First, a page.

Leaving Fallen Trees to Encourage Wildlife

We manage 360 acres of woodland at Llanforda with the help of a woodland management contractor. This involves an ongoing programme of maintenance, thinning, felling and replanting. As the trees reach 10-15 years old, they begin to compete for space, light and nutrients and growth starts to slow. Thinning is the removal of some trees or parts of trees within woodland.

Trees support the lives of many organisms. They are used for food, shelter and as sites for reproduction. Many animals also use trees for resting, nesting and for places from which to hunt or capture prey. When the trees mature, animals are able to enjoy delicious fruits and foraging opportunities. Branches free of leaves serve as perches for birds of prey to watch for movements of prey below.

Fallen trees also play an important role in ecosystems by providing wildlife habitat, cycling nutrients, aiding plant regeneration, decreasing erosion and influencing drainage and soil moisture and carbon storage.

Dead and decaying wood is actually an important part of the woodland ecosystem and a healthy wood should contain about 30% deadwood. As deadwood is decomposed, by fungi, bacteria and other life forms, it aids new plant growth by returning important nutrients to the ecosystem. Those seemingly dead trees are actually teeming with life! Species found on deadwood include beetles, hoverflies, flies, parasitic wasps, moths, bugs, sawflies and spiders.

Decay is simply the process of rotting or decomposition. The terms tree decay and tree decomposition can be used interchangeably to describe a biological process where wood’s cellulose and lignin convert to carbon dioxide and water and the remaining nutrients are simply released into the soil.

Without a mixture of microhabitats, biodiversity is lowered as many species are unable to thrive. Thousands of invertebrates rely on deadwood, which in turn provide food for a whole host of other animals. There are many types of deadwood within the woodland, providing homes for a wide array of wildlife. Piles or stacks, dead hedgerows and stumps can mostly be left to their own devices.

An incredible number of birds, mammals, reptiles and insects depend on dead trees for nesting, food storing, hunting, roosting, resting shelter or food. The insects that move into deadwood don’t harm living wood.

We manage 360 acres of woodland at Llanforda with the help of a woodland management contractor. This involves an ongoing programme of maintenance, thinning, felling and replanting. As the trees reach 10-15 years old, they begin to compete for space, light and nutrients and growth starts to slow. Thinning is the removal of some trees or parts of trees within woodland.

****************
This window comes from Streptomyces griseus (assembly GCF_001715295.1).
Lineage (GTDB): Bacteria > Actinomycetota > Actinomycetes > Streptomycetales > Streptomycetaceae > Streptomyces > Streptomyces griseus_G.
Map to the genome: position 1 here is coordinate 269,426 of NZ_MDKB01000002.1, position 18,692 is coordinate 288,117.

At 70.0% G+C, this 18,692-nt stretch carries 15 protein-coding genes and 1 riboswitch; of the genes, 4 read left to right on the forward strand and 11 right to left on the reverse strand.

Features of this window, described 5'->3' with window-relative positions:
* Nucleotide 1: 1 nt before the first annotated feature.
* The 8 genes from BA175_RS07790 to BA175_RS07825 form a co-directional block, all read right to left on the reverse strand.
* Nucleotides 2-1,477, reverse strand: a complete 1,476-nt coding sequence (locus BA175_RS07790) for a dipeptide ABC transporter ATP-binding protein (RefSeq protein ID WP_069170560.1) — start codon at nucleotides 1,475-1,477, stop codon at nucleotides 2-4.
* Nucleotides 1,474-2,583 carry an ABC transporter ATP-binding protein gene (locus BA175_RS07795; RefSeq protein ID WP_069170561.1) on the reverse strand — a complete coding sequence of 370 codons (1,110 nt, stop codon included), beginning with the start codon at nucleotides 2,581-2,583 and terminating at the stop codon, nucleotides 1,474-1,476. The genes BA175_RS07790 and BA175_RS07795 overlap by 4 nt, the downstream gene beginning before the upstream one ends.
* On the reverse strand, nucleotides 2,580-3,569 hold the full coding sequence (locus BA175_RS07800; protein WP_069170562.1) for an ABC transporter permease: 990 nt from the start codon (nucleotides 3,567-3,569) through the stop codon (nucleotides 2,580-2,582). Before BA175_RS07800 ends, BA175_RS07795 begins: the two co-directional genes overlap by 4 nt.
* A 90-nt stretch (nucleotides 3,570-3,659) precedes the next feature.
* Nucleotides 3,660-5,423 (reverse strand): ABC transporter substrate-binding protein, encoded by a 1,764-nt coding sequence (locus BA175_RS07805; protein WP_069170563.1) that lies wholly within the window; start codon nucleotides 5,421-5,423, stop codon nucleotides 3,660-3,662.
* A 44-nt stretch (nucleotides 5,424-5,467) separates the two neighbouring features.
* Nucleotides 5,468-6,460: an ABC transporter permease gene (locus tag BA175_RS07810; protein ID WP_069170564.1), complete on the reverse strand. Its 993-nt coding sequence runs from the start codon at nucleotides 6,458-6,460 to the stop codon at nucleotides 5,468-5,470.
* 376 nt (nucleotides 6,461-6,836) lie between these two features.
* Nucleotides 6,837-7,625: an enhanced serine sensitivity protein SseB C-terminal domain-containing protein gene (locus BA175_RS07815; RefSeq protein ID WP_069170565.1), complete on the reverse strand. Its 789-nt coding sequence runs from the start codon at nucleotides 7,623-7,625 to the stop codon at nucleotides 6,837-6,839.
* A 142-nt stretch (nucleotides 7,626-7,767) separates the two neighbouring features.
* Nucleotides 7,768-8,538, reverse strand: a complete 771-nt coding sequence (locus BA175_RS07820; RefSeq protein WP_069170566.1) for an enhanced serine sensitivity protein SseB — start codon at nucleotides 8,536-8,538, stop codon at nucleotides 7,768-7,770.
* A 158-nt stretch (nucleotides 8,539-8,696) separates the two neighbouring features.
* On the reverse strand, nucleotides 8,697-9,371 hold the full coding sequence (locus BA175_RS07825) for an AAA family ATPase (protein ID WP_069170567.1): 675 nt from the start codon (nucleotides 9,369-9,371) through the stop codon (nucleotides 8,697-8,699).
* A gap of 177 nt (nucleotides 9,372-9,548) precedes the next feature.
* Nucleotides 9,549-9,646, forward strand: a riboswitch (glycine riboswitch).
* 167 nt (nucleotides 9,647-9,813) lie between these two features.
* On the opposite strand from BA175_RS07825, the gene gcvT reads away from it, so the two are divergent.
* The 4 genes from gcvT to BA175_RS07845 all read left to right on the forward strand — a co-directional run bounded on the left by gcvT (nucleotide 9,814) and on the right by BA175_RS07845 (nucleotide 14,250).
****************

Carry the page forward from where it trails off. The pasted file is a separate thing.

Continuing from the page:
Trees support the lives of many organisms. They are used for food, shelter and as sites for reproduction. Many animals also use trees for resting, nesting and for places from which to hunt or capture prey. When the trees mature, animals are able to enjoy delicious fruits and foraging opportunities. Branches free of leaves serve as perches for birds of prey to watch for movements of prey below.

Fallen trees also play an important role in ecosystems by providing wildlife habitat, cycling nutrients, aiding plant regeneration, decreasing erosion and influencing drainage and soil moisture and carbon storage.

Dead and decaying wood is actually an important part of the woodland ecosystem and a healthy wood should contain about 30% deadwood. As deadwood is decomposed, by fungi, bacteria and other life forms, it aids new plant growth by returning important nutrients to the ecosystem. Those seemingly dead trees are actually teeming with life! Species found on deadwood include beetles, hoverflies, flies, parasitic wasps, moths, bugs, sawflies and spiders.

Decay is simply the process of rotting or decomposition. The terms tree decay and tree decomposition can be used interchangeably to describe a biological process where wood’s cellulose and lignin convert to carbon dioxide and water and the remaining nutrients are simply released into the soil.

Without a mixture of microhabitats, biodiversity is lowered as many species are unable to thrive. Thousands of invertebrates rely on deadwood, which in turn provide food for a whole host of other animals. There are many types of deadwood within the woodland, providing homes for a wide array of wildlife. Piles or stacks, dead hedgerows and stumps can mostly be left to their own devices.

An incredible number of birds, mammals, reptiles and insects depend on dead trees for nesting, food storing, hunting, roosting, resting shelter or food. The insects that move into deadwood don’t harm living wood.